German environment minister Svenja Schulze has for 2020. Germany is one of the leading countries combating climate change, which makes its inability to curtail its own emissions troubling.
As part of the Paris Agreement to combat climate change, each signatory country is asked to set ambitious goals for reducing emissions in that country, with the aim of limiting global warming to 2℃ or less by the end of the century. One of Germany’s goals was to reduce carbon dioxide emissions by 40 percent from 1990 levels by 2020.
In a , environment minister Svenja Schulze announced that Germany would fall short of that goal. “It's painful for me to have to tell you that we will miss the targets we've set for ourselves for 2020,” said Schulze to the delegates, who were gathered in preparation for a summit in December.
Schulze also stated that her country would recommit to its 2030 goal of a 50 percent reduction in emissions, and that every sector would have to make emissions cuts to meet that goal. In particular, Schulze focused on the transportation sector for not pulling its weight. Emissions from that sector have remained flat since 1990, and “the least has happened there,” said Schulze.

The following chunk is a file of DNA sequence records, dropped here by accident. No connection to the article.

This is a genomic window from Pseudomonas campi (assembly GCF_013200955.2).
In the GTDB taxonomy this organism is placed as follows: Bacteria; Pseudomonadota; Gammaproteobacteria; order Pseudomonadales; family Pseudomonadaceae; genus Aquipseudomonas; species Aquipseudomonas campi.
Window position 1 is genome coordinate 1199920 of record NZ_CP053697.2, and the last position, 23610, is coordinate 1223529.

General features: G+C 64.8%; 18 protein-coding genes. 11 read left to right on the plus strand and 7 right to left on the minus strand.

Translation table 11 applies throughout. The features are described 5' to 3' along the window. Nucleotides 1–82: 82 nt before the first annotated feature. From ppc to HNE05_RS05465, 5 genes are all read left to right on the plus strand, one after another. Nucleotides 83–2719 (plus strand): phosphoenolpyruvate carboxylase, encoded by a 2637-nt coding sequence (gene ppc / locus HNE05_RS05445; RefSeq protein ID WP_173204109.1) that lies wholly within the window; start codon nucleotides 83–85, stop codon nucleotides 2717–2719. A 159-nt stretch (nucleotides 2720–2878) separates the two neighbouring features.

Many countries in Europe have struggled with reducing emissions from vehicles. Approximately in 2015, compared with . Europe has also struggled to electrify its trucking fleet, even going so far as to build an ‘electric road’ that can provide power to trucks driving on it.
While the ultimate goal of the Paris Agreement is to keep warming below 2℃, the ideal would be to halt warming at or below 1.5℃. But time is running out to meet that more ambitious goal, and this announcement from Germany doesn’t help the problem. Our only hope at this point might be tech that doesn’t even exist yet.